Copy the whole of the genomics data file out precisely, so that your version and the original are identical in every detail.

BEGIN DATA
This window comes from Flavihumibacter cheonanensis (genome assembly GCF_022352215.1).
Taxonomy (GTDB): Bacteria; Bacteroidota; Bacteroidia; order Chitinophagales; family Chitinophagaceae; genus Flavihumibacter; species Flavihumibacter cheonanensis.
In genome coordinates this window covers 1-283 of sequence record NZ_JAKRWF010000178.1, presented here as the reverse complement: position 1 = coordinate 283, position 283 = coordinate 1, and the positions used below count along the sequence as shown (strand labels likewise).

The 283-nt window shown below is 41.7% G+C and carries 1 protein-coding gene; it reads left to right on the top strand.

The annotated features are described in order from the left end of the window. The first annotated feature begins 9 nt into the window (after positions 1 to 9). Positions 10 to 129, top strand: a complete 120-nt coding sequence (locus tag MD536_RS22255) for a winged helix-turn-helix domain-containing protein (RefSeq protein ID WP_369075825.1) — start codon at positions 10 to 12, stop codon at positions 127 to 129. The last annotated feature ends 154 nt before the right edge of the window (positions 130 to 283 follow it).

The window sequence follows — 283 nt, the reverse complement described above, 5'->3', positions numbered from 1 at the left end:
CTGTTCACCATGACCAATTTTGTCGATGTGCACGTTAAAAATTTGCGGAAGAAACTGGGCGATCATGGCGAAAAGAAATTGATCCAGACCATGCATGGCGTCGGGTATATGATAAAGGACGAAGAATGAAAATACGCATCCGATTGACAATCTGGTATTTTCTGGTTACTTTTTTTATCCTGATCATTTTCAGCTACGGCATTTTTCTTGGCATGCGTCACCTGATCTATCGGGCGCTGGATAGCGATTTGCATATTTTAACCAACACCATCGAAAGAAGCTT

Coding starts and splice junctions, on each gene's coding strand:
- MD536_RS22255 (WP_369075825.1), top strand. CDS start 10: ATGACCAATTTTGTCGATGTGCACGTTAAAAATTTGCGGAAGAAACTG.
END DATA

This window comes from Flavihumibacter cheonanensis (genome assembly GCF_022352215.1).
Taxonomy (GTDB): Bacteria; Bacteroidota; Bacteroidia; order Chitinophagales; family Chitinophagaceae; genus Flavihumibacter; species Flavihumibacter cheonanensis.
In genome coordinates this window covers 1-283 of sequence record NZ_JAKRWF010000178.1, presented here as the reverse complement: position 1 = coordinate 283, position 283 = coordinate 1, and the positions used below count along the sequence as shown (strand labels likewise).

The 283-nt window shown below is 41.7% G+C and carries 1 protein-coding gene; it reads left to right on the top strand.

The annotated features are described in order from the left end of the window. The first annotated feature begins 9 nt into the window (after positions 1 to 9). Positions 10 to 129, top strand: a complete 120-nt coding sequence (locus tag MD536_RS22255) for a winged helix-turn-helix domain-containing protein (RefSeq protein ID WP_369075825.1) — start codon at positions 10 to 12, stop codon at positions 127 to 129. The last annotated feature ends 154 nt before the right edge of the window (positions 130 to 283 follow it).

The window sequence follows — 283 nt, the reverse complement described above, 5'->3', positions numbered from 1 at the left end:
CTGTTCACCATGACCAATTTTGTCGATGTGCACGTTAAAAATTTGCGGAAGAAACTGGGCGATCATGGCGAAAAGAAATTGATCCAGACCATGCATGGCGTCGGGTATATGATAAAGGACGAAGAATGAAAATACGCATCCGATTGACAATCTGGTATTTTCTGGTTACTTTTTTTATCCTGATCATTTTCAGCTACGGCATTTTTCTTGGCATGCGTCACCTGATCTATCGGGCGCTGGATAGCGATTTGCATATTTTAACCAACACCATCGAAAGAAGCTT

Coding starts and splice junctions, on each gene's coding strand:
- MD536_RS22255 (WP_369075825.1), top strand. CDS start 10: ATGACCAATTTTGTCGATGTGCACGTTAAAAATTTGCGGAAGAAACTG.